You love technology, computer games, and software apps. While other kids were learning a foreign language or playing a sport, you were dreaming of Java, C++, and Python. You know that those who code rule the Internet world, and you want to be that person.
But you suck at math...bummer.
Should you let that dream go and join the ranks of other mathematically-challenged civilians working jobs that don’t require computation or quadratic equations?
Not so fast. Here’s why you can be a coder, even if math isn’t your thing.
Coding Involves Many Tools
“I suck at math but have been successful for almost 40 years,” says Richard Corn, programmer and owner of Software Devices LLC. Math, Corn contends, is only one tool in the box. For programmers, there are other tools just as critical, often more so.
“You don’t hire a contractor based on the brand of hammer he uses,” says Corn. “You choose him based on the kind of houses he builds.” Corn illuminates modern technology’s division of labor. Certain fields in programming/coding are more math-heavy than others, but that doesn’t prevent individual coders from being successful.
“It depends [on] what you want to do,” writes Emma Mulqueeny, author, programmer, and CEO of Young Wired State. “To develop websites and apps, you need only elementary math skills. The math you learn in primary school will see you through nicely. Thinking logically and conceptually is far more important.”
Consider a comparison: Say you want to go into medicine. No matter what you want to do in the field, you’ll need to study biology and chemistry. These are the basic foundations of all medicine. Now, if you want to be a disease specialist or a neurosurgeon, you will definitely need advanced, expert knowledge in those areas. But if you want to be a registered nurse, an EMT, or a pharmacy technician, you do not need the same level of expertise.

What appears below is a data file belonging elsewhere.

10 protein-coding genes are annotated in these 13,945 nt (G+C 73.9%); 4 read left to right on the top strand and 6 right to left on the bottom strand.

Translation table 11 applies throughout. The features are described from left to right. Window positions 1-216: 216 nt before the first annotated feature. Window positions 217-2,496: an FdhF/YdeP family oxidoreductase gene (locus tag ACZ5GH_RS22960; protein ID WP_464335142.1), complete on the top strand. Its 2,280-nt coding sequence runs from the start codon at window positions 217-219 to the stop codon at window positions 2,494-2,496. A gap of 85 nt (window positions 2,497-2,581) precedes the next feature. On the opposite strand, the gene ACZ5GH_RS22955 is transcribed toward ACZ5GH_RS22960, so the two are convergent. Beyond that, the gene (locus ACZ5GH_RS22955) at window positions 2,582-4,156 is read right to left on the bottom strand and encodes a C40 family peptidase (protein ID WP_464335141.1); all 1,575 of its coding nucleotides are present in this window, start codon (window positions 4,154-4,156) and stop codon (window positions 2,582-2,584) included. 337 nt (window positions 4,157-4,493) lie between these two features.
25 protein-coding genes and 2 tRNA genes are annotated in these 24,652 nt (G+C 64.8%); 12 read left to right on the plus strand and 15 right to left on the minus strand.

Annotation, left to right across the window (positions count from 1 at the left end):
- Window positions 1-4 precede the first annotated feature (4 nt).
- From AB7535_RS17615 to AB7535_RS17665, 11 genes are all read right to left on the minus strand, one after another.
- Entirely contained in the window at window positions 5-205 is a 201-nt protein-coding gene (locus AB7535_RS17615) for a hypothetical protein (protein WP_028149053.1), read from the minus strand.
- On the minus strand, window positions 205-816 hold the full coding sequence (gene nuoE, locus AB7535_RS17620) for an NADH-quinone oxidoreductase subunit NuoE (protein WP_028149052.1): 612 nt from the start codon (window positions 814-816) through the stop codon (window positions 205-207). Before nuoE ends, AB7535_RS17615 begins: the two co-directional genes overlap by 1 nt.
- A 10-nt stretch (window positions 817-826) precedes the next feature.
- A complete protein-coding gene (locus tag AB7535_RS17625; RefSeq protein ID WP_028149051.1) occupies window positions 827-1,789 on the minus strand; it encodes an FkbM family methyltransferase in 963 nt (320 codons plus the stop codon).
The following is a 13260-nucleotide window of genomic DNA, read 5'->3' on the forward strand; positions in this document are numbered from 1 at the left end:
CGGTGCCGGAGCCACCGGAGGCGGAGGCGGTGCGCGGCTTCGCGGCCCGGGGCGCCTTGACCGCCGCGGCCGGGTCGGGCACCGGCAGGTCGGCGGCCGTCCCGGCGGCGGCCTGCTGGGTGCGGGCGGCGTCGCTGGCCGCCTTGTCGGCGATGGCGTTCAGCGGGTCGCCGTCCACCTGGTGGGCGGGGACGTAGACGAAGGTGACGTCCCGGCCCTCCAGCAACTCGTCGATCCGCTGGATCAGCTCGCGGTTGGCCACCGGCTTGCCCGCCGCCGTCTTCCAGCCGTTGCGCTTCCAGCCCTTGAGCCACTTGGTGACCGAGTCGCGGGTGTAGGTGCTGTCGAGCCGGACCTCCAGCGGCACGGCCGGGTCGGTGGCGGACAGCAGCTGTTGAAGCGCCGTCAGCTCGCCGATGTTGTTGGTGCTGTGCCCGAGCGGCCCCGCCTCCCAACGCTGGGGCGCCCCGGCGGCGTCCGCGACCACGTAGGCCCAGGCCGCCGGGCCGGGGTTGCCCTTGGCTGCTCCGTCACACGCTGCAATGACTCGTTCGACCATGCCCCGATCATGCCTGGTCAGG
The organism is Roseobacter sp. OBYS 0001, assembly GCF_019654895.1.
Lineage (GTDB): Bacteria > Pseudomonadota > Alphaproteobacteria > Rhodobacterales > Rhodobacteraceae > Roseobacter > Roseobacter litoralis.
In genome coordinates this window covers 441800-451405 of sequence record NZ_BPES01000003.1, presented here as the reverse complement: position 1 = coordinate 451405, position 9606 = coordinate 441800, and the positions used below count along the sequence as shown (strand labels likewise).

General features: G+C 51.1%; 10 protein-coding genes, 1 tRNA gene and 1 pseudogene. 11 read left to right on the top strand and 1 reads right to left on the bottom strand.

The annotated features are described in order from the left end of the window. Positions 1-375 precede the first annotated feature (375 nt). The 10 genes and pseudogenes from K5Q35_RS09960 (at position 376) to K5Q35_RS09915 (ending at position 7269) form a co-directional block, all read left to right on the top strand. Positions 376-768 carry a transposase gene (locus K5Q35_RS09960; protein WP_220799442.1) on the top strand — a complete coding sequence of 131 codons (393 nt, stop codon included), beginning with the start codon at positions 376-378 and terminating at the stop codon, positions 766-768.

Programming is much the same.
To get a solid start in computer programming, here’s what you’ll need:
- Problem solving capability
- Logical thinking
- Understanding of systems and how they work
From there, it depends where you want to go. If you’re interested in website content management and you enjoy working with Python or PHP, then your high school level math will likely suffice. On the other hand, if your goal is to work with physics engines and artificial intelligence, then you’ll need more advanced math skills.
Right from the start, though, know that there’s a difference between not liking math and not being good at math. Just as some students hate reading books their teacher assigns but love reading books they discover themselves, you may find that you barely survive second period algebra but are fully-engaged with math when it truly matters to what you want to do with your life. So, if you’re not yet a math rock star, don’t sweat it. Programming/coding may still be for you.
And if you want to start learning today, check out these really awesome resources:
Corn, R. (2014, March 21). Interview by Tyler Miller.
Mulqueeny, E. (2012, 12 6). Learning to code: do i need to be good at maths?. The Telegraph. Retrieved from The Telegraph.